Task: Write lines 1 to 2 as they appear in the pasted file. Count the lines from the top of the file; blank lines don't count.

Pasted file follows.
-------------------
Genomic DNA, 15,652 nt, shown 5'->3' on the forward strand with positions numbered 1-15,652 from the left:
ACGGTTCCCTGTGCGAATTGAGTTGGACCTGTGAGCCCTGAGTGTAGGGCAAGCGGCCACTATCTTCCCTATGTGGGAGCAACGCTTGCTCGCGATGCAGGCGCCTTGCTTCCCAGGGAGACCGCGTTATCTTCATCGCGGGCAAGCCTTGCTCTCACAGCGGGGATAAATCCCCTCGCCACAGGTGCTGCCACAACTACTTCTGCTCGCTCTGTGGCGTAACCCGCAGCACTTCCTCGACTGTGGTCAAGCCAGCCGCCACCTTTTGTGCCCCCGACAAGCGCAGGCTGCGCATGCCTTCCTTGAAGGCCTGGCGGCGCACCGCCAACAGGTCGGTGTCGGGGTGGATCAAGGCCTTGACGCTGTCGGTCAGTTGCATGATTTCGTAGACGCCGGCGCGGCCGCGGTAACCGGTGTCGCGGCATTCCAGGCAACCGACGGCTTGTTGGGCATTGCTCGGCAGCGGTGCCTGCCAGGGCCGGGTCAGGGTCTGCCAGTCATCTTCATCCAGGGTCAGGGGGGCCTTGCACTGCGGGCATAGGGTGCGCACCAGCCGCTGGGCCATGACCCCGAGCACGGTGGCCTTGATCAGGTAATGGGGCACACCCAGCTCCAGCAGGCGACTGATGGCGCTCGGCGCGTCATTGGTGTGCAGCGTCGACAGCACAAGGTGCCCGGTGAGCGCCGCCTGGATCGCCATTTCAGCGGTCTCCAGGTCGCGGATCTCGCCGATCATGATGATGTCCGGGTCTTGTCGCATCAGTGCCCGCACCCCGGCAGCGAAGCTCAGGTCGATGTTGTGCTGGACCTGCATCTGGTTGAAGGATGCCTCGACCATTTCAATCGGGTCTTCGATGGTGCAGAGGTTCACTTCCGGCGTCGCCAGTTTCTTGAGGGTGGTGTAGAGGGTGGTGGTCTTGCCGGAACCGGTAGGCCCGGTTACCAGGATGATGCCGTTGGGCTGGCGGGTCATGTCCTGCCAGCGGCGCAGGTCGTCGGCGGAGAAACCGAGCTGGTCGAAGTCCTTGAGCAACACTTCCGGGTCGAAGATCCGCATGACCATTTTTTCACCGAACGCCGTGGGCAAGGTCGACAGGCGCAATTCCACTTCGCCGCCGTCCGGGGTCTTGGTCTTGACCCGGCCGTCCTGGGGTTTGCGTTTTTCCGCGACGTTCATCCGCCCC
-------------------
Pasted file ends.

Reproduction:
Genomic DNA, 15,652 nt, shown 5'->3' on the forward strand with positions numbered 1-15,652 from the left:
ACGGTTCCCTGTGCGAATTGAGTTGGACCTGTGAGCCCTGAGTGTAGGGCAAGCGGCCACTATCTTCCCTATGTGGGAGCAACGCTTGCTCGCGATGCAGGCGCCTTGCTTCCCAGGGAGACCGCGTTATCTTCATCGCGGGCAAGCCTTGCTCTCACAGCGGGGATAAATCCCCTCGCCACAGGTGCTGCCACAACTACTTCTGCTCGCTCTGTGGCGTAACCCGCAGCACTTCCTCGACTGTGGTCAAGCCAGCCGCCACCTTTTGTGCCCCCGACAAGCGCAGGCTGCGCATGCCTTCCTTGAAGGCCTGGCGGCGCACCGCCAACAGGTCGGTGTCGGGGTGGATCAAGGCCTTGACGCTGTCGGTCAGTTGCATGATTTCGTAGACGCCGGCGCGGCCGCGGTAACCGGTGTCGCGGCATTCCAGGCAACCGACGGCTTGTTGGGCATTGCTCGGCAGCGGTGCCTGCCAGGGCCGGGTCAGGGTCTGCCAGTCATCTTCATCCAGGGTCAGGGGGGCCTTGCACTGCGGGCATAGGGTGCGCACCAGCCGCTGGGCCATGACCCCGAGCACGGTGGCCTTGATCAGGTAATGGGGCACACCCAGCTCCAGCAGGCGACTGATGGCGCTCGGCGCGTCATTGGTGTGCAGCGTCGACAGCACAAGGTGCCCGGTGAGCGCCGCCTGGATCGCCATTTCAGCGGTCTCCAGGTCGCGGATCTCGCCGATCATGATGATGTCCGGGTCTTGTCGCATCAGTGCCCGCACCCCGGCAGCGAAGCTCAGGTCGATGTTGTGCTGGACCTGCATCTGGTTGAAGGATGCCTCGACCATTTCAATCGGGTCTTCGATGGTGCAGAGGTTCACTTCCGGCGTCGCCAGTTTCTTGAGGGTGGTGTAGAGGGTGGTGGTCTTGCCGGAACCGGTAGGCCCGGTTACCAGGATGATGCCGTTGGGCTGGCGGGTCATGTCCTGCCAGCGGCGCAGGTCGTCGGCGGAGAAACCGAGCTGGTCGAAGTCCTTGAGCAACACTTCCGGGTCGAAGATCCGCATGACCATTTTTTCACCGAACGCCGTGGGCAAGGTCGACAGGCGCAATTCCACTTCGCCGCCGTCCGGGGTCTTGGTCTTGACCCGGCCGTCCTGGGGTTTGCGTTTTTCCGCGACGTTCATCCGCCCC